Tea Party “treason” What powers should the president have against those who advocate open, violent revolt against the U.S. government?
By Glenn Greenwald
June 30, 2012
The ThinkProgress blog today accuses a U.S. citizen — the Chairman of the Mississippi Tea Party, Roy Nicholson — of treason; says ThinkProgress (emphasis in original):
Of all the right-wing meltdowns following yesterday’s decision by the Supreme Court to uphold the individual mandate in the Affordable Care Act, this statement put out by the chairman of the Mississippi Tea Party may take the cake:
When a gang of criminals subvert legitimate government offices and seize all power to themselves without the real consent of the governed their every act and edict is of itself illegal and is outside the bounds of the Rule of Law. In such cases submission is treason. Treason against the Constitution and the valid legitimate government of the nation to which we have pledged our allegiance for years. To resist by all means that are right in the eyes of God is not rebellion or insurrection, it is patriotic resistance to invasion.
May all of us fall on our faces before the Heavenly Judge, repent of our sins, and humbly cry out to Him for mercy on our country. And, may godly courageous leaders rise up in His wisdom and power to lead us in displacing the criminal invaders from their seats and restore our constitutional republic.
Despite Nicholson’s repeated charge that the Obama administration is guilty of high crimes, the only treason in play here is the suggestion of an open revolt against the federal government.
In light of this treason accusation, here’s my question: does President Obama have the power to order Nicholson assassinated without charges or trial? Should he have this right? I asked this question on Twitter, and — fascinatingly — virtually everyone who did not realize that I was referencing the Awlaki assassination reacted with extreme negativity, as though I had proposed something heinous, unthinkable and profoundly un-American.
But what’s the principled distinction that makes assassinating Awlaki acceptable but not Nicholson? The most likely answer is that Awlaki was in Yemen while Nicholson is in the U.S., but that’s just a pragmatic difference, one that cannot make any legal or Constitutional difference: American citizens don’t renounce their Constitutional protections against the U.S. Government when they leave the country. If the President has the legal authority to assassinate U.S. citizens without charges on the ground that they are allegedly plotting against the U.S. when they’re on foreign soil, then shouldn’t the President have this same right for citizens on American soil? Think Progress celebrates the Awlaki assassination as an Obama "success"; would they do the same if the President ordered Nicholson ordered assassinated without charges?
Obama defenders often justify Obama’s assassination of Awlaki by equating it to Lincoln’s killing of Confederate soldiers (revealingly, justifying War on Terror abuses by pretending this "war" is analogous to the Civil War was also the long-standing favorite tactic of neocons during the Bush years). Leaving aside the painfully glaring differences between the two "wars" — and the glaring difference between killing uniformed soldiers on a battlefield versus killing individuals in their homes far from any battlefield (see point 5) — wouldn’t acceptance of that analogy justify the targeting of Nicholson without due process? If Nicholson is in open revolt against the U.S. Government, then shouldn’t the President order him killed?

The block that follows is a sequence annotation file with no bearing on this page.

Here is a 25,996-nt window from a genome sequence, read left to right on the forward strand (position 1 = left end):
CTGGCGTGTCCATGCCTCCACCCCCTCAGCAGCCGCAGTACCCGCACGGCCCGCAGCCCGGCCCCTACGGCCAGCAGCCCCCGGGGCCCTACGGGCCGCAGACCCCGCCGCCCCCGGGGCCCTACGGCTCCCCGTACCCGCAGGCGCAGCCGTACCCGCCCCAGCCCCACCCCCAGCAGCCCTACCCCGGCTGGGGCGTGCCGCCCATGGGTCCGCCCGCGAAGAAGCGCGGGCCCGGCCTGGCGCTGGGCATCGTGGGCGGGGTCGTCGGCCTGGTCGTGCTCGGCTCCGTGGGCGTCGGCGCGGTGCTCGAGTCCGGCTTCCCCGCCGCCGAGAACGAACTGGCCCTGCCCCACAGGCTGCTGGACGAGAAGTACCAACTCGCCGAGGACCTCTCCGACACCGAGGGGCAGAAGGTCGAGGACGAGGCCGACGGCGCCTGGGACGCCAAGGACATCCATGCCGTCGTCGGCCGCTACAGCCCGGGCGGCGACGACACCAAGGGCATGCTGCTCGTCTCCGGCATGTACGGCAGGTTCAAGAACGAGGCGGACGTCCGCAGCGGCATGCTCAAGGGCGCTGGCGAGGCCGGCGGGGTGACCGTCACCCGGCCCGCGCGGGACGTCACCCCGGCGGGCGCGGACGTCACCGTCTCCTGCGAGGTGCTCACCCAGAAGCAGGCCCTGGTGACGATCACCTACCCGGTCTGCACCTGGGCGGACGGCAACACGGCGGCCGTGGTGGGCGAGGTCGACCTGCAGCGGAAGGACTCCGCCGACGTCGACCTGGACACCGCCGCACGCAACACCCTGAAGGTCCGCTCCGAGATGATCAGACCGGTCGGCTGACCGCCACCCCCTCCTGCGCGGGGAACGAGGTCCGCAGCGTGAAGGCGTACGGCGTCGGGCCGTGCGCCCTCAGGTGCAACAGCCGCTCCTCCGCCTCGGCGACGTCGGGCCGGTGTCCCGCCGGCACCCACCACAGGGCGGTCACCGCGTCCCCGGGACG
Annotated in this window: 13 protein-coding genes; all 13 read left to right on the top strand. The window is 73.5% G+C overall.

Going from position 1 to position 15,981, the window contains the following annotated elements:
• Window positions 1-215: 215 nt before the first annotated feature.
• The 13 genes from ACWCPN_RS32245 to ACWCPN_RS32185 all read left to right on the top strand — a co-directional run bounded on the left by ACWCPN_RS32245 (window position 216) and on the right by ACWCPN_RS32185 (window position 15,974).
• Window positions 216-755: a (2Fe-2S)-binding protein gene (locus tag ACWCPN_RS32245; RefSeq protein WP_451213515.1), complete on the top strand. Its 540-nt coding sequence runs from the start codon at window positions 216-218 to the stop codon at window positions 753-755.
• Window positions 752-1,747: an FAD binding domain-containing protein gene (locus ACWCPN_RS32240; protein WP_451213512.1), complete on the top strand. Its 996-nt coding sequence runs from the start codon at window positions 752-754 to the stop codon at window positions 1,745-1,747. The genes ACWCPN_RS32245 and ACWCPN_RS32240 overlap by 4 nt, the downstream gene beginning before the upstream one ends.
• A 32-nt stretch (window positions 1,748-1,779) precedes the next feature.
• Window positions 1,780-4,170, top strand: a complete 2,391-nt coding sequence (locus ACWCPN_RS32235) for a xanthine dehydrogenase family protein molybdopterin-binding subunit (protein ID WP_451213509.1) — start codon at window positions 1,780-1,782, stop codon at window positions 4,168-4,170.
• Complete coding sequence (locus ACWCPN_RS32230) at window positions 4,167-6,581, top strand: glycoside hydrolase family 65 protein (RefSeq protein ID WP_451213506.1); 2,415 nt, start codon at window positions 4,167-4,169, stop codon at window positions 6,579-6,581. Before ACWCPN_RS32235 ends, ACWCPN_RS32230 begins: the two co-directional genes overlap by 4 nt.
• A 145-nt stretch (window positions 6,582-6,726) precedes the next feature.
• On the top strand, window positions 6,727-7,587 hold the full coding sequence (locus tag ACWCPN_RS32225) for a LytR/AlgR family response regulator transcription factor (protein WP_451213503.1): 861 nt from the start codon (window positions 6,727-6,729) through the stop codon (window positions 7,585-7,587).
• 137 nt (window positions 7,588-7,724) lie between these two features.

Think Progress’ accusation that Nicholson is guilty of "treason" is absurd — the U.S. Supreme Court has expressly held that the First Amendment free speech clause guarantees the right even to advocate violence or terrorism against government officials — but that did not stop the Democratic think tank and many others from cheering Awlaki’s assassination. And here’s a related question: for those who justified the due-process-free imprisonment of U.S. citizen Jose Padilla (who was arrested by the Bush administration on U.S. soil and then indefinitely detained without charges based on the allegation that he had joined Al Qaeda): should President Obama have the power to order Nicholson indefinitely detained without charges or trial? Would those who oppose such a power be guilty of advocating for traitors?
In light of all this, does anyone have difficulty understanding the complaint that the U.S. Government has a radically different system of justice for Muslims than it does everyone else? The primary "evolution" of the War on Terror over the past several years has been the importation of its civil liberties erosions onto U.S. soil and applied to U.S. citizens on the claimed ground that Homegrown Terrorism is now the gravest threat. As the country largely cheered the due-process-free assassination of U.S. citizen Awlaki, is it really difficult to envision the same power being applied in cases like this?
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Jacob Appelbaum, the Internet freedom activist and WikiLeaks associate, has been targeted by the U.S. Government in multiple ways despite never having been charged with any crime, including constant border harassment, laptop seizures, and the secret issuance of "national security letters" to his Internet providers and other services. Watch this short video as he takes advantage of the opportunity to question the FBI’s Deputy General Counsel at an event at which she recently appeared:
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